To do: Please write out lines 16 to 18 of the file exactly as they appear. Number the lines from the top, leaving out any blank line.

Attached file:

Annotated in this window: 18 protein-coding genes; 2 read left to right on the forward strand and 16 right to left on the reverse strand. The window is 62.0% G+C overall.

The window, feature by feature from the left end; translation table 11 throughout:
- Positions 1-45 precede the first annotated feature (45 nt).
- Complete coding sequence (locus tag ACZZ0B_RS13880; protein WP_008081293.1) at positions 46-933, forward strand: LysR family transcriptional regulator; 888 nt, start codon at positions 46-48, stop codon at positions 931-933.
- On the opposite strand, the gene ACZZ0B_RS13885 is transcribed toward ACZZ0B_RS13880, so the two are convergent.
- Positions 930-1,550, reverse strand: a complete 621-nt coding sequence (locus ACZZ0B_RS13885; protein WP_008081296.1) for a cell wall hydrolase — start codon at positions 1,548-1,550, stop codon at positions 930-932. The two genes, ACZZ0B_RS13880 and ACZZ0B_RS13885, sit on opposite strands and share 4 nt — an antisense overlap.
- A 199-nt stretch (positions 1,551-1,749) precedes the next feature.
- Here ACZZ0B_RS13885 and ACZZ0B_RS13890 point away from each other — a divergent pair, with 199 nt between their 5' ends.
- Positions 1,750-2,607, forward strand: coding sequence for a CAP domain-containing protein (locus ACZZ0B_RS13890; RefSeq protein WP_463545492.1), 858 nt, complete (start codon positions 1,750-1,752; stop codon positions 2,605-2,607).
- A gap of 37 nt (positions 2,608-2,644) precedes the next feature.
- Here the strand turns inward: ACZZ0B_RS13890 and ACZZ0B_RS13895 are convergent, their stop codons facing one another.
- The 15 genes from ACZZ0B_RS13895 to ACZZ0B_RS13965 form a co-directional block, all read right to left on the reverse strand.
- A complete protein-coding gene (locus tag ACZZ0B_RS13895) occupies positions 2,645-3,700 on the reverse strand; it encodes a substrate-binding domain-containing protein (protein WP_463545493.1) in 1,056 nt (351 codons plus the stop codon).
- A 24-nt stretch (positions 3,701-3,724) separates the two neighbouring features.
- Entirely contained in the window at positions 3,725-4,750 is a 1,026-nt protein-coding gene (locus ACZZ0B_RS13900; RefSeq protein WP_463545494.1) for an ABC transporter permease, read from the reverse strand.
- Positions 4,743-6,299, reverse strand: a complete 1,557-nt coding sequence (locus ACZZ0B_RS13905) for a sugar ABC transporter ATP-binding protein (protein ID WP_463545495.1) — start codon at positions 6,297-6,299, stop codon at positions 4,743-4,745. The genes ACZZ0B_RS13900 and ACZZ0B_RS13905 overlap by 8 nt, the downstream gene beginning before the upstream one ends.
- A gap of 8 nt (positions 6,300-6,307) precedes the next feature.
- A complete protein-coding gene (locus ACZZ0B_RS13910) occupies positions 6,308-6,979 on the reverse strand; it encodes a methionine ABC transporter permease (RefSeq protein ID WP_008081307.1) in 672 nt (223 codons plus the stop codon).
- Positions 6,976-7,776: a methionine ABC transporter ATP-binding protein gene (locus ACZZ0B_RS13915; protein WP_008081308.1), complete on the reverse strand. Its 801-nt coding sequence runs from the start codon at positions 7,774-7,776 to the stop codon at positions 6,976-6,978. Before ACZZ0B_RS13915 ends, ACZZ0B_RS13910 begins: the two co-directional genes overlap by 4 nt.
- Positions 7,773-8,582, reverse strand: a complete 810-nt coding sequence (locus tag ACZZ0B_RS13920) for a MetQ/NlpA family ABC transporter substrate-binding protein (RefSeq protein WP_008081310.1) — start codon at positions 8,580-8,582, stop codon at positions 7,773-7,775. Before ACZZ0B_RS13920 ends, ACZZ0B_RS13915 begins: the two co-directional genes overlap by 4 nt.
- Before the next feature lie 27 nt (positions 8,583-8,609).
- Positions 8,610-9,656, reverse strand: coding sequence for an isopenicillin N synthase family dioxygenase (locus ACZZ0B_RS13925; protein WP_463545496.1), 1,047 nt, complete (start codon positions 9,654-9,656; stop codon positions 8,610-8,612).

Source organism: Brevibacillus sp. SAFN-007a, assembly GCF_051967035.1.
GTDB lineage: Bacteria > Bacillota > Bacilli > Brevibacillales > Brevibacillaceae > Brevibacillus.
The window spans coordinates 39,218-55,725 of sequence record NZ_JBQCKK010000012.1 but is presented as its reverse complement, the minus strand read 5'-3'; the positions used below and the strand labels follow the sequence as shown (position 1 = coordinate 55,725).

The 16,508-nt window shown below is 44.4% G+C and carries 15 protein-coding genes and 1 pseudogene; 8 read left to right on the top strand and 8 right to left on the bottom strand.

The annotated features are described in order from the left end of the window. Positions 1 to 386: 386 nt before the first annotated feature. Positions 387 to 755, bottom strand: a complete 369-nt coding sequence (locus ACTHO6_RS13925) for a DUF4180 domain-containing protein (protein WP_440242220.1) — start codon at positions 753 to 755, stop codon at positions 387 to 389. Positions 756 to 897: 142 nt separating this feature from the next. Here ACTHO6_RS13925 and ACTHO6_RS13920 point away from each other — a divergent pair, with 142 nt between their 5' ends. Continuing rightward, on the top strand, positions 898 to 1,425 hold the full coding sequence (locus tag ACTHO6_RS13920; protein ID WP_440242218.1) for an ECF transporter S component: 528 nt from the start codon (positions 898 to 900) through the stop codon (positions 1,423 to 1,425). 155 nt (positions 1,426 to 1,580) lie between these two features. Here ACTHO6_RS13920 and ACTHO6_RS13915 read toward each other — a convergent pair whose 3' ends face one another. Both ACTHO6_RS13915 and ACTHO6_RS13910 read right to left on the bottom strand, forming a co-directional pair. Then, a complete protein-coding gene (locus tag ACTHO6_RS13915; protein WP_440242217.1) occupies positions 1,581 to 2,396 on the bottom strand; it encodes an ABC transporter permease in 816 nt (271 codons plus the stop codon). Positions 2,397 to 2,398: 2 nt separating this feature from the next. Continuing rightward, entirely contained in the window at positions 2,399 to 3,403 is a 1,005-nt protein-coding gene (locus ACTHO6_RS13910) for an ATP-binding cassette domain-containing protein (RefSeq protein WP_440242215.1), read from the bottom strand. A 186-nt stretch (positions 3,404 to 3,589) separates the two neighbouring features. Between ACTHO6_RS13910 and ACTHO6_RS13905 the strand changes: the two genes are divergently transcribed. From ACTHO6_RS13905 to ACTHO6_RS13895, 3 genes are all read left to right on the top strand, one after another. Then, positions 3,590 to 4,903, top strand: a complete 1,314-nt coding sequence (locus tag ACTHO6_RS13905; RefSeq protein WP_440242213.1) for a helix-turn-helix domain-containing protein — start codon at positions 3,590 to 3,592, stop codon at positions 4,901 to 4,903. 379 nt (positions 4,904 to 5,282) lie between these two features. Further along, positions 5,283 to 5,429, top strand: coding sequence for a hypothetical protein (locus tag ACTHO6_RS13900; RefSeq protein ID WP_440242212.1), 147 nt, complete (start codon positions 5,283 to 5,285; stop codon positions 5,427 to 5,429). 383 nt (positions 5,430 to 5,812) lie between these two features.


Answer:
- Positions 4,743-6,299, reverse strand: a complete 1,557-nt coding sequence (locus ACZZ0B_RS13905) for a sugar ABC transporter ATP-binding protein (protein ID WP_463545495.1) — start codon at positions 6,297-6,299, stop codon at positions 4,743-4,745. The genes ACZZ0B_RS13900 and ACZZ0B_RS13905 overlap by 8 nt, the downstream gene beginning before the upstream one ends.
- A gap of 8 nt (positions 6,300-6,307) precedes the next feature.
- A complete protein-coding gene (locus ACZZ0B_RS13910) occupies positions 6,308-6,979 on the reverse strand; it encodes a methionine ABC transporter permease (RefSeq protein ID WP_008081307.1) in 672 nt (223 codons plus the stop codon).